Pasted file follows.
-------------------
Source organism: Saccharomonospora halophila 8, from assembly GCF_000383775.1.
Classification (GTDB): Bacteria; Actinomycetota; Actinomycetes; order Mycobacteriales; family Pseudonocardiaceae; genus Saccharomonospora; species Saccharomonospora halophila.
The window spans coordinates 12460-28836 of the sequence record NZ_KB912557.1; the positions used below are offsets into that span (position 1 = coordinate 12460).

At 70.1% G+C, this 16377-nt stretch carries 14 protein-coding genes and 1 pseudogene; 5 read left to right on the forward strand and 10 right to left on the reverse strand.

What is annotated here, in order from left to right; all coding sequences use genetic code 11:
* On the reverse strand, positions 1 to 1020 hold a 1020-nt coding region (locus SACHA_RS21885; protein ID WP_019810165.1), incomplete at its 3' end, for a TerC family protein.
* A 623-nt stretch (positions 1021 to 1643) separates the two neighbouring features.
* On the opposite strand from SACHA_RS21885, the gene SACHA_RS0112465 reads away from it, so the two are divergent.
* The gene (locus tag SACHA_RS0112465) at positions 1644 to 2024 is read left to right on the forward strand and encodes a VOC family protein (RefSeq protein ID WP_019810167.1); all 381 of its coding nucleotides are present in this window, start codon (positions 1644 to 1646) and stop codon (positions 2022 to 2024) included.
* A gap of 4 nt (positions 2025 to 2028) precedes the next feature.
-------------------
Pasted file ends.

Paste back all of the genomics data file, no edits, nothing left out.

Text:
Source organism: Saccharomonospora halophila 8, from assembly GCF_000383775.1.
Classification (GTDB): Bacteria; Actinomycetota; Actinomycetes; order Mycobacteriales; family Pseudonocardiaceae; genus Saccharomonospora; species Saccharomonospora halophila.
The window spans coordinates 12460-28836 of the sequence record NZ_KB912557.1; the positions used below are offsets into that span (position 1 = coordinate 12460).

At 70.1% G+C, this 16377-nt stretch carries 14 protein-coding genes and 1 pseudogene; 5 read left to right on the forward strand and 10 right to left on the reverse strand.

What is annotated here, in order from left to right; all coding sequences use genetic code 11:
* On the reverse strand, positions 1 to 1020 hold a 1020-nt coding region (locus SACHA_RS21885; protein ID WP_019810165.1), incomplete at its 3' end, for a TerC family protein.
* A 623-nt stretch (positions 1021 to 1643) separates the two neighbouring features.
* On the opposite strand from SACHA_RS21885, the gene SACHA_RS0112465 reads away from it, so the two are divergent.
* The gene (locus tag SACHA_RS0112465) at positions 1644 to 2024 is read left to right on the forward strand and encodes a VOC family protein (RefSeq protein ID WP_019810167.1); all 381 of its coding nucleotides are present in this window, start codon (positions 1644 to 1646) and stop codon (positions 2022 to 2024) included.
* A gap of 4 nt (positions 2025 to 2028) precedes the next feature.